She then informed me that she has a personal understanding of what commuters are going through, because she is one herself. Solages explained that when the Assembly is in session, she takes the LIRR from her local Valley Stream Station, to Penn Station, where she boards an Amtrak train to Albany; she added that she reverses this route for the return trip home. “I know what awful inconveniences commuters are forced to tolerate because of my own experiences,” she stated. “For me what should be a thirty five minute ride in either direction sometimes turns into an hour or more. So I know what every commuter knows- the LIRR needs to be fixed. The question is how to fix it.”
Solages has actually begun to provide a legislative answer to that question. Though mostly unnoticed and unreported by the media, which has been consumed with its coverage of the events surrounding “the summer of hell”, Solages has been working on “Bill A8309”, since she first introduced it in the Assembly this past June. Scheduled to be brought to a vote when the Assembly reconvenes from its summer and fall hiatus this upcoming January, the bill sets a specific barometer of a 95% on time performance level for trains arriving to and departing from Penn Station. In the event that target is not met before the end of the calendar year, the bill stipulates that the Long Island Railroad, along with the state owned Metropolitan Transit Authority- the state entity that that oversees the LIRR- will discontinue all payments to Amtrak- a key player because it owns the frequently broken rails and tunnels used by the LIRR to enter Penn Station, the hub of the entire system. The payments will then be reissued as free tickets to riders subjected to long delays. “This would seem to be a fair form of compensation for those riders who were seriously inconvenience,” Solages said.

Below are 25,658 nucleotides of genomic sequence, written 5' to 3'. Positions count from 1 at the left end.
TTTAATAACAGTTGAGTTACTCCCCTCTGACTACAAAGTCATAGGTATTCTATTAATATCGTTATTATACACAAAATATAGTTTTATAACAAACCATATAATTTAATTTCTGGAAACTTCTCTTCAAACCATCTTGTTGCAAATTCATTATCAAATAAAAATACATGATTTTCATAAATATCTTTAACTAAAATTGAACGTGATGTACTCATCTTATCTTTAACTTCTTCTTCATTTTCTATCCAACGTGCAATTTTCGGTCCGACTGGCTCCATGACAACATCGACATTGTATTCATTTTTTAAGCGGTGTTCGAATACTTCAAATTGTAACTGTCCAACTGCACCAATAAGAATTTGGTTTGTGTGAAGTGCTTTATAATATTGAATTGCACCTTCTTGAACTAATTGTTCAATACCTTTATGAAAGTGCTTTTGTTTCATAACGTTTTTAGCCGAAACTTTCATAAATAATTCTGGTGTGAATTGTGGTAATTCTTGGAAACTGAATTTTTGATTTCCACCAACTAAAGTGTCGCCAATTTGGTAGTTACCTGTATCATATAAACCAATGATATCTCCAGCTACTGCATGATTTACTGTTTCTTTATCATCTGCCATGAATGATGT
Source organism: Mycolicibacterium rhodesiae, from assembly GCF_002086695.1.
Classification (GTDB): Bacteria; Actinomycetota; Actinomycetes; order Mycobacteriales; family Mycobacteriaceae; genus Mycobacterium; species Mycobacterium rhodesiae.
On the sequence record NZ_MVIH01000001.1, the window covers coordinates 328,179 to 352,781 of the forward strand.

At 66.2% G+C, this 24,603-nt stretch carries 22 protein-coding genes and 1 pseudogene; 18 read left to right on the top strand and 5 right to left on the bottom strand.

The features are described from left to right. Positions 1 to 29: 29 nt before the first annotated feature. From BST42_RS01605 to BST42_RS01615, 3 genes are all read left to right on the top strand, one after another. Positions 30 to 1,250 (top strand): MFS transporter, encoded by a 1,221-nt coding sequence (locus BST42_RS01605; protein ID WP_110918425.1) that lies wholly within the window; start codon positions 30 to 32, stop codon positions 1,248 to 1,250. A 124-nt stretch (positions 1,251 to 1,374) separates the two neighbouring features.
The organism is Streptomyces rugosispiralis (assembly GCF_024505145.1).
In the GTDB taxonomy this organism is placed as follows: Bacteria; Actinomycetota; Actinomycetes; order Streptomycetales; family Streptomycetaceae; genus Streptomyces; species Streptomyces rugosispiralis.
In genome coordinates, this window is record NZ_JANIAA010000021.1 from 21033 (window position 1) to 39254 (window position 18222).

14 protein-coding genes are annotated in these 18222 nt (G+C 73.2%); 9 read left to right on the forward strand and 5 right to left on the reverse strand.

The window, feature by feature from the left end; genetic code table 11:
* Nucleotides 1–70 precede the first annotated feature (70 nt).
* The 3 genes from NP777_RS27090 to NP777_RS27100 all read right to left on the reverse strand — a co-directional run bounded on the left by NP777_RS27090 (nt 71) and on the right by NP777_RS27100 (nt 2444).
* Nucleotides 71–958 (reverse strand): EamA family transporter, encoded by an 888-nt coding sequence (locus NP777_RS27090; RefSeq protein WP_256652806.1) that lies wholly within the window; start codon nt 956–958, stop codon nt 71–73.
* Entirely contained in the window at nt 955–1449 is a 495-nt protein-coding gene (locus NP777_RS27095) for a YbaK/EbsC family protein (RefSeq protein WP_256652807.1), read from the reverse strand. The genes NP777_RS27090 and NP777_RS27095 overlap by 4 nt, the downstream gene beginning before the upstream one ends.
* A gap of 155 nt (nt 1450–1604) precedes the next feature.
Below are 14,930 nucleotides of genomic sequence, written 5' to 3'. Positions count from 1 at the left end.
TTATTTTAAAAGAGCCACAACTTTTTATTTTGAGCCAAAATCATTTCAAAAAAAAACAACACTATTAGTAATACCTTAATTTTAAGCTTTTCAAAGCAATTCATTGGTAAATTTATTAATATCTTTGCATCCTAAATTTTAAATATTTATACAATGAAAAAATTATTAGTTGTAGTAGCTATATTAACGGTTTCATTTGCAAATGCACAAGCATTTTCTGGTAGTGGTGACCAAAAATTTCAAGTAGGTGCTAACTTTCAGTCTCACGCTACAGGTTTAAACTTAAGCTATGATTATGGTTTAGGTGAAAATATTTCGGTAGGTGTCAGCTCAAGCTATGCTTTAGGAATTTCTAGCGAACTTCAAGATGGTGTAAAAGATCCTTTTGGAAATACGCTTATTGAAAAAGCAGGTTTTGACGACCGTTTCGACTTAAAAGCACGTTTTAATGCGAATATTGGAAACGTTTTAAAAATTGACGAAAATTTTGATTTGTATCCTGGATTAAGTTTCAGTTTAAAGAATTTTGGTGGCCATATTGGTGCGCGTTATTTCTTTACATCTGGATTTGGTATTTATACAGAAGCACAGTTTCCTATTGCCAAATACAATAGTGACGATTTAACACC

On hopeful note, however, Solages added that over the past three weeks she has begun to hear from some of her LIRR rider constituents that they have experienced an improvement in the railroad’s timeliness. “I have been encouraged by the recent positive feedback we have received from some riders. We seem to be moving in the right direction, but, of course, we will continue to hold the LIRR to that 95% goal,” she stated.
Solages, whose approximately 130,000 constituents from her western Long Island District (which includes 11 towns and villages spanning South to North from Valley Stream to portions of Franklin Square) are an ethnically diverse group of predominately mid-income, working- class whites, Haitians, African Americans, South Asians and Hispanics, noted the particular importance of the LIRR to them. She explained that there is extremely limited bus service available in her district, thus eliminating the option- available to commuters in the majority of other Long Island areas- of taking a bus to an alternative form of transportation.
“For the wonderful, hardworking people in my district, most of whom use the LIRR to go to and from work or school, it is their lifeline to earn a living or obtain an education,” the Assemblywoman stated. “And so I won’t rest until they, and of course all other Long Islanders, are provided with the service they need and deserve.”
Pictured Above: From the 2017 Legislative Session. Assemblywoman Solages offering remarks on pieces of important legislation. Photo Credit: The Office of Assemblywoman Solages.
Robert Golomb is a nationally and internationally published columnist.
E-mail him at MrBob347@aol.com and follow him on Twitter@RobertGolomb